Tải bản đầy đủ

Practical financial managment 7e LASHER chapter 11

Chapter 11 Cash Flow Estimation

Cash Flow Estimation
Capital budgeting process consists of:
– Estimating the cash flows associated with
projects, and then
– Evaluating the estimates using NPV and

Forecasting cash flows accurately is by
far the more difficult and error prone

The General Approach to
Cash Flow Estimation
A sales forecast leads to an estimate of
cash inflows from customers
A cost/expense projection leads to a

pattern of outflows to employees and
An equipment plan leads to a series of
outflows for capital assets

The General Approach
Think through the events a project will bring about, and
write down the financial implications of each
Forecasts for new ventures tend to be the most complex
Pre-startup, the initial outlay:
Enumerate pre-start expenses (after tax) and all assets
that must be purchased.
• Some are tax deductible, some are not.
Sales Forecast
Forecast incremental units over time in spreadsheet form
Extend by prices for revenues

The General Approach
Cost of Sales and Expenses:
Base costs and expenses on a relationship with incremental
revenues or units sold.
Plan new assets when needed
Include working capital
Plan depreciation for new and old assets
A non-cash item but it impacts taxes
Taxes and Earnings
Summarize tax deductible items in each period to calculate
impact on taxes and earnings
Treat incremental taxes like any other cash flow item

The General Approach to Cash Flow
Expansion Projects
– Require the same

elements as new ventures
– Usually need less new
equipment and facilities
Replacement Projects
– Generally saves on cost without generating new
– Estimating process may be less elaborate


Project Cash Flows
Regardless of the project, the basic
process is the same
– The Typical Pattern
Requires an initial outlay
Subsequent cash flows
tend to be positive

– Project Cash Flows Are Incremental
Separable from the existing business

Project Cash Flows
Sunk Costs
– Have already been spent and are ignored

Opportunity Costs
– The value of a resource in its best
alternative use
– The cost of a resource is whatever is given
up to use it


Project Cash Flows
Impacts on other parts of company
Overhead levels
Cash v. accounting results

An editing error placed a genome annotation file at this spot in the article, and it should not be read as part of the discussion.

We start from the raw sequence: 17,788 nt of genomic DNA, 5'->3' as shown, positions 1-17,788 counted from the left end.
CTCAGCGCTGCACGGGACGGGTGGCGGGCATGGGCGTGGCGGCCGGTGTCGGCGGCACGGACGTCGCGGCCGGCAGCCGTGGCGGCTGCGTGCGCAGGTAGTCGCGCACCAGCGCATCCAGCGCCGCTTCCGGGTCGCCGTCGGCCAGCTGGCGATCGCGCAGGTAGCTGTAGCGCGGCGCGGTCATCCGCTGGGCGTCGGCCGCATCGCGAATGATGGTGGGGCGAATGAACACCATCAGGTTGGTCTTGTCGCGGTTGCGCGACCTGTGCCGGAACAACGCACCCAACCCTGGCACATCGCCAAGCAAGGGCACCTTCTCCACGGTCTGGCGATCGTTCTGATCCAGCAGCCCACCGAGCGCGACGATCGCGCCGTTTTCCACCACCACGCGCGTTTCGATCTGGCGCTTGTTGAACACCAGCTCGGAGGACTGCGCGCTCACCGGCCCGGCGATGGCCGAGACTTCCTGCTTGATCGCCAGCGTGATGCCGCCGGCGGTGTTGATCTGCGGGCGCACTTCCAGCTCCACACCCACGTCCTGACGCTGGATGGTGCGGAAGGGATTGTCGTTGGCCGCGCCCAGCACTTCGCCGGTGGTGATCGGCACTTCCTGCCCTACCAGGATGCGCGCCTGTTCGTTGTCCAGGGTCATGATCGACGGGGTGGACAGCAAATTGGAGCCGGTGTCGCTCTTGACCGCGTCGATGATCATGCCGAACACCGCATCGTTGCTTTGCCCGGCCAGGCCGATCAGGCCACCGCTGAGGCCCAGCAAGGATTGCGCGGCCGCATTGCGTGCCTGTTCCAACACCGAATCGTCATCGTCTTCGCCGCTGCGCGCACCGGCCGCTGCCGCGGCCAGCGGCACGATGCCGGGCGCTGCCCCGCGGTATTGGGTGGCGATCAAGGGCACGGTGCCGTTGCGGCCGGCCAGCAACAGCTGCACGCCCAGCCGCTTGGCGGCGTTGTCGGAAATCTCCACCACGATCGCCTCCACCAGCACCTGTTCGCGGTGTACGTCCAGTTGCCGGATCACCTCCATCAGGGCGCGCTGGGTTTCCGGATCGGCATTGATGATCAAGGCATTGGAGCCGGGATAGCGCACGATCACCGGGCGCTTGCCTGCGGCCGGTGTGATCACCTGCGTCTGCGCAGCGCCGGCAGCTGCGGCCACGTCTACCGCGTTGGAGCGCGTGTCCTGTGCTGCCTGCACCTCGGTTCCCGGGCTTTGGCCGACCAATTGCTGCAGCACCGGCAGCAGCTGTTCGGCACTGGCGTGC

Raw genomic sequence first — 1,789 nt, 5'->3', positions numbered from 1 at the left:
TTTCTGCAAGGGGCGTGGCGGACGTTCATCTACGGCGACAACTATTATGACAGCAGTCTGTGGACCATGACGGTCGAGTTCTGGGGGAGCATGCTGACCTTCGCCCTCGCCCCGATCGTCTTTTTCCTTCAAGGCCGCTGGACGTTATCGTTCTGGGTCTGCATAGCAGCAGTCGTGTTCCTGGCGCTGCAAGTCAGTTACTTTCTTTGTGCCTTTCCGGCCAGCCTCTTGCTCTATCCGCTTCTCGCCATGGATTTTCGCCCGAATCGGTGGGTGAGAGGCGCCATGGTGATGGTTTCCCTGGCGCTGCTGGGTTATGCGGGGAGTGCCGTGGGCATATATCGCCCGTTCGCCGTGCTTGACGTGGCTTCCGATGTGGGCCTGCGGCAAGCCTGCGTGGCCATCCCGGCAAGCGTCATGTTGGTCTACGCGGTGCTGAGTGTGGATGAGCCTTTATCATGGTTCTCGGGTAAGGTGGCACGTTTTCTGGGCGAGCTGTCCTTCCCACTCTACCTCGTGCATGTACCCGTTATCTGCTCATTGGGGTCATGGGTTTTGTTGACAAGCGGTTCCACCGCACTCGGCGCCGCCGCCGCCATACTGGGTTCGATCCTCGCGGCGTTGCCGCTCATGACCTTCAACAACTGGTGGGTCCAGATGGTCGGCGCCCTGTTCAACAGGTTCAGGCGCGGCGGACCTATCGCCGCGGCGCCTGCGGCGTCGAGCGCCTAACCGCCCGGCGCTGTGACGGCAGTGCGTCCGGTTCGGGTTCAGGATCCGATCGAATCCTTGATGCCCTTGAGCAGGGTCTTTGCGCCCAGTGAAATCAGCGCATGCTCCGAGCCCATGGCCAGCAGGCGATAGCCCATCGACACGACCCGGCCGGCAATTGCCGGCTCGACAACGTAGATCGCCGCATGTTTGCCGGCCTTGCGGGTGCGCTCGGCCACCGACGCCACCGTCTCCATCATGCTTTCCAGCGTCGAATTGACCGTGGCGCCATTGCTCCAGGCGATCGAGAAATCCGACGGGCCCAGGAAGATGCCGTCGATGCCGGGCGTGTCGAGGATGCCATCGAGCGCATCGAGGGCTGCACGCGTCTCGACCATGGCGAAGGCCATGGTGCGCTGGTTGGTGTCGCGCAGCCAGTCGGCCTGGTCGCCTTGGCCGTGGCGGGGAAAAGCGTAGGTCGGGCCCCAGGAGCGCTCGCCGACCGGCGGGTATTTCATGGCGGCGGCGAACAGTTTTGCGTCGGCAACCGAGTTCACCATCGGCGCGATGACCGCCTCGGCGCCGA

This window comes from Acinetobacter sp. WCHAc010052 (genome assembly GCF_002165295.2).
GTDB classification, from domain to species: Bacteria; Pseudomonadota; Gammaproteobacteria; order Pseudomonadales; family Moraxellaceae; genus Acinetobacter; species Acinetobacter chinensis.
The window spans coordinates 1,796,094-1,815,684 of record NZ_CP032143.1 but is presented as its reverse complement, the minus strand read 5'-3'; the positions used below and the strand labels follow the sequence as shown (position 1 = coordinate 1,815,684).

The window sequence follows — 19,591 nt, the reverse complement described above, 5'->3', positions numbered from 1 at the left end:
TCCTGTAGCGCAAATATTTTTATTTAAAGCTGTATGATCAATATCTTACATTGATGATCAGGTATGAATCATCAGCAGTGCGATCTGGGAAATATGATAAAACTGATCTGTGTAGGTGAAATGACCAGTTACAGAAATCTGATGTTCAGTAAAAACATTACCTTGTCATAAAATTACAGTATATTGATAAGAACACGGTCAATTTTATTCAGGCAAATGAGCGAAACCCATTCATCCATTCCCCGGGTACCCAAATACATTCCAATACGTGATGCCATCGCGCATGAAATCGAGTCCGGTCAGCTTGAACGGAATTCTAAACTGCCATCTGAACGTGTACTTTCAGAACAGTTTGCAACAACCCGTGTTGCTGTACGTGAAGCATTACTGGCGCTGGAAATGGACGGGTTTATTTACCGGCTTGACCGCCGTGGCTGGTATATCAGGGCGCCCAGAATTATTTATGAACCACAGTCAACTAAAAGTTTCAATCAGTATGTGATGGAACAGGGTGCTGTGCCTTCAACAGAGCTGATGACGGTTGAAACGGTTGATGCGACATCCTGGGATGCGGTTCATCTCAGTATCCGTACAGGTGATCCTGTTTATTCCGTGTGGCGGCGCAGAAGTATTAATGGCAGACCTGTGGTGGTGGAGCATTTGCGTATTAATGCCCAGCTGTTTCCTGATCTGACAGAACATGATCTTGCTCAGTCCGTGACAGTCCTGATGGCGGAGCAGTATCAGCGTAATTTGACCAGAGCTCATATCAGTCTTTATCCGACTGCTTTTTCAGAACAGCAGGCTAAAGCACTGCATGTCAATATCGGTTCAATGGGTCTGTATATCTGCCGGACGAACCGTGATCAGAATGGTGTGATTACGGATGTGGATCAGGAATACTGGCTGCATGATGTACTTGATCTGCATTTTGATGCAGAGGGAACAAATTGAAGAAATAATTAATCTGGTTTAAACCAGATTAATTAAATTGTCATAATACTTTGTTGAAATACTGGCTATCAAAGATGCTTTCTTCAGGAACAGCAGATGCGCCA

Working capital
Ignore financing costs
Old equipment


Estimating New Venture
Cash Flows
New venture projects tend to be larger
and more elaborate than expansions or
– But incremental cash flows can be easier to


Concept Connection Example 11-1
New Venture Cash Flows
Wilmont Bicycle is considering a new business
proposal to produce off-road bikes. The following
information is forecast:


Concept Connection Example 11-1
New Venture Cash Flows

Last year purchased a gearshift design for $50,000.

Facilities are at capacity, so a new shop is
Company owns land nearby
New building will cost $60,000
Land purchased 10 years ago for $30,700
Market value is now $150,000.


Concept Connection Example 11-1
New Venture Cash Flows
Three percent of new units sold will come from the old
– Prices and direct costs in the two lines are the same.

General overhead is about 5% of revenue.
– Incremental overhead is estimated at 2% of revenues.

Concept Connection Example 11-1 New
Venture Cash Flows
Revenues collected in 30 days.
Incremental inventories
at startup and for the first year.
Then inventory turnover = 12 X


Payables will be 25% of inventories.
Losses result in tax credits.
Marginal tax rate is 34%.


Concept Connection Example 11-1 New
Venture Cash Flows
Initial Outlay costs of hiring, training and advertising are tax


Concept Connection Example 11-1
New Venture Cash Flows
Add operating items and assets for the total pre-start-up outlay:
Net after tax expenses
Assets subtotal
Actual pre-start-up outlay


Opportunity cost of land
Market value
Capital gain
Opportunity cost $150,000 - $40,600 = $109,400
C0, the initial outlay, is
$367,700 + $109,400 = $477,100.

Concept Connection Example 11-1
New Venture Cash Flows
Sales are forecasted to grow
for 4 years before leveling off.
We’ll estimate for 6 years—
for a longer forecast repeat
the last year as.

The building is
over 39 years
while the
equipment is
over 5 years.


Concept Connection Example 11-1
New Venture Cash Flows
that the
$12,000 of
prior to

Represents the subtotal after adding depreciation
less the change in working capital.



Terminal Values
Cash flows forecast to continue forever
are compressed into finite terminal
values using perpetuity formulas
– A common but very aggressive assumption
with new ventures
– A repetitive cash flow starting in year 7 is
valued as a perpetuity


Accuracy and Estimates
NPV and IRR techniques give the
impression of great accuracy
Capital budgeting results are no more
accurate than the projections used as
Unintentional biases are a problem in
capital budgeting

MACRS—A Note on Depreciation
U.S. government allows accelerated tax depreciation
MACRS sorts assets (equipment) into categories
– Specifies depreciation for each


Estimating Cash Flows for
Replacement Projects
Fewer elements than new ventures
Identifying what is incremental can be tricky
Difficult to determine what will happen if you don’t do
the project


Concept Connection Example 11-3
Replacement Projects
Harrington purchased a machine five years ago for $80,000.
Depreciated straight-line over eight years
New machinery depreciated straight line over five years.
Considering replacing with a new one costing $150,000.
Old unit can be sold for $45,000
Old machine - three operators $25,000/year each
New machine - two operators $25,000/year each


Concept Connection Example 11-3
Replacement Projects
The old machine has the following history of high maintenance
cost and significant downtime.

Manufacturing managers estimate every hour of downtime
costs the $500, but have no backup data.

Tài liệu bạn tìm kiếm đã sẵn sàng tải về

Tải bản đầy đủ ngay